The Friends of Oceano Dunes scored a huge victory for OHV recreation at Oceano Dunes SVRA. The San Luis Obispo County Superior Court ruled that the California Coastal Commission does not have the authority under state law to ban all OHVs at the dunes.
The court’s ruling covered four lawsuits – three brought by Friends of Oceano Dunes and one by EcoLogic Partners.
The court made clear that if the Coastal Commission wants to attempt to ban OHV recreation at the park, it must convince San Luis Obispo County to amend its local coastal plan or compel the state legislature to change the county’s local coastal plan.
Friends argued that the local coastal plan only authorizes the county, not the Coastal Commission, to close the park, and even then, the closure may only be temporary. The court agreed with that analysis and agreed that the commission’s effort to ban OHV unlawfully attempted to amend the county’s plan in violation of the Coastal Act.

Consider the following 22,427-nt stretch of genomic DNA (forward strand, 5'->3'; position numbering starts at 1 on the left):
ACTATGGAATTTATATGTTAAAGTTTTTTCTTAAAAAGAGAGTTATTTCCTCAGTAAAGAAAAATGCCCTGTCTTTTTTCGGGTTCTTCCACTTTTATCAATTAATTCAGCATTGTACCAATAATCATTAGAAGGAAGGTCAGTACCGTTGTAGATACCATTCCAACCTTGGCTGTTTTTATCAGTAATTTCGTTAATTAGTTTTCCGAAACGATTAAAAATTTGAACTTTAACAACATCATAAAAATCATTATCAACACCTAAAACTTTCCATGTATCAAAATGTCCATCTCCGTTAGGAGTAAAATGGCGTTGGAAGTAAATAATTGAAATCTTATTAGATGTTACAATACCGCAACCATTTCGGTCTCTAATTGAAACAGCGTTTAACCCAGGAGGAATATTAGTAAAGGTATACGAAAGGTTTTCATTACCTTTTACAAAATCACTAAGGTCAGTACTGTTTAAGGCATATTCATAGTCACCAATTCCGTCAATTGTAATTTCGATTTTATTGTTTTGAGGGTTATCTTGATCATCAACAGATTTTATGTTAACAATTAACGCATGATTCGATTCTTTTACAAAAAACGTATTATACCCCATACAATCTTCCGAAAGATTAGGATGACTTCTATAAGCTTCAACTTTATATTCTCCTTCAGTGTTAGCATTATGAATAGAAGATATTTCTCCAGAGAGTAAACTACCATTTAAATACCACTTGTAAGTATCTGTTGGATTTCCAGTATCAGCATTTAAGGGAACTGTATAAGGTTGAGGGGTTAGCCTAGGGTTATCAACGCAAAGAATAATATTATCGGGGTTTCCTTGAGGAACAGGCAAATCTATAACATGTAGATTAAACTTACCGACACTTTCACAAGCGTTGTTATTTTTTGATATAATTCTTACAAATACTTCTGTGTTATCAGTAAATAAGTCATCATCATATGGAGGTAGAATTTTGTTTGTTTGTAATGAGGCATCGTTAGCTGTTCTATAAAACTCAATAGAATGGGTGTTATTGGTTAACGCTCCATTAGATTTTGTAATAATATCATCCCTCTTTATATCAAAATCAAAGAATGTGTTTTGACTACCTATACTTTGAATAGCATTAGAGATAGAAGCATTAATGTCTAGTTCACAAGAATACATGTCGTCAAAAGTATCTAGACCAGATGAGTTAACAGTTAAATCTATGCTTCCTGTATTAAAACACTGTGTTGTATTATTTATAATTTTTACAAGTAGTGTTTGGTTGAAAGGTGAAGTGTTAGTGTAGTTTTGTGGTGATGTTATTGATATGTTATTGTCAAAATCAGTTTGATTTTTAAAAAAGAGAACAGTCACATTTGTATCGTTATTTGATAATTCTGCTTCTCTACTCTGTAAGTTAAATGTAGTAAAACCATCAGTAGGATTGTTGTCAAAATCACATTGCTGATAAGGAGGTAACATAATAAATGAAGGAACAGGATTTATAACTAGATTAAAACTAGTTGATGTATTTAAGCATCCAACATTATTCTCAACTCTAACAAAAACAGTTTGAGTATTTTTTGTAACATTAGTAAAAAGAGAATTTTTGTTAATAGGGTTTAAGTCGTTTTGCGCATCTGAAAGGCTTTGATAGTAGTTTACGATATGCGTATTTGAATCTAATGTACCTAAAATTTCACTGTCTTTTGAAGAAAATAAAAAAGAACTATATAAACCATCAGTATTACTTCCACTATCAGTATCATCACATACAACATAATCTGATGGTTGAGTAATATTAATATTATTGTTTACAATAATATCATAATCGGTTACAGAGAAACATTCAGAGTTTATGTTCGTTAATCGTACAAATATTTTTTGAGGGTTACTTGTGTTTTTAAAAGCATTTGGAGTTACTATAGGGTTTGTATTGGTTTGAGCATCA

The court also ruled in favor of Friends’ argument that the commission failed to comply with the California Environmental Quality Act, or CEQA, because it failed to do a proper traffic impact analysis when it decided to close Pier Avenue as a vehicle access point to the beach.
As a result, the court overturned the Coastal Commission’s March 2021 amendment to the permit that attempted to end all OHV use at Oceano Dunes.
Thus, the OHV ban will not go into effect, and Pier Avenue beach access will not be closed.
This court victory also protects jobs and local businesses. A recent study showed that Oceano Dunes visitors from outside San Luis Obispo County generated a total economic impact of over $500 million in 2019.
Friends’ board of directors have made clear that they will continue to pursue all legal remedies to protect beach driving, camping and OHV recreation at Oceano Dunes SVRA the way it has been occurring for the last 100 years.
Friends is a grassroots volunteer organization that represents approximately 28,000 members and users of the Oceano Dunes SVRA.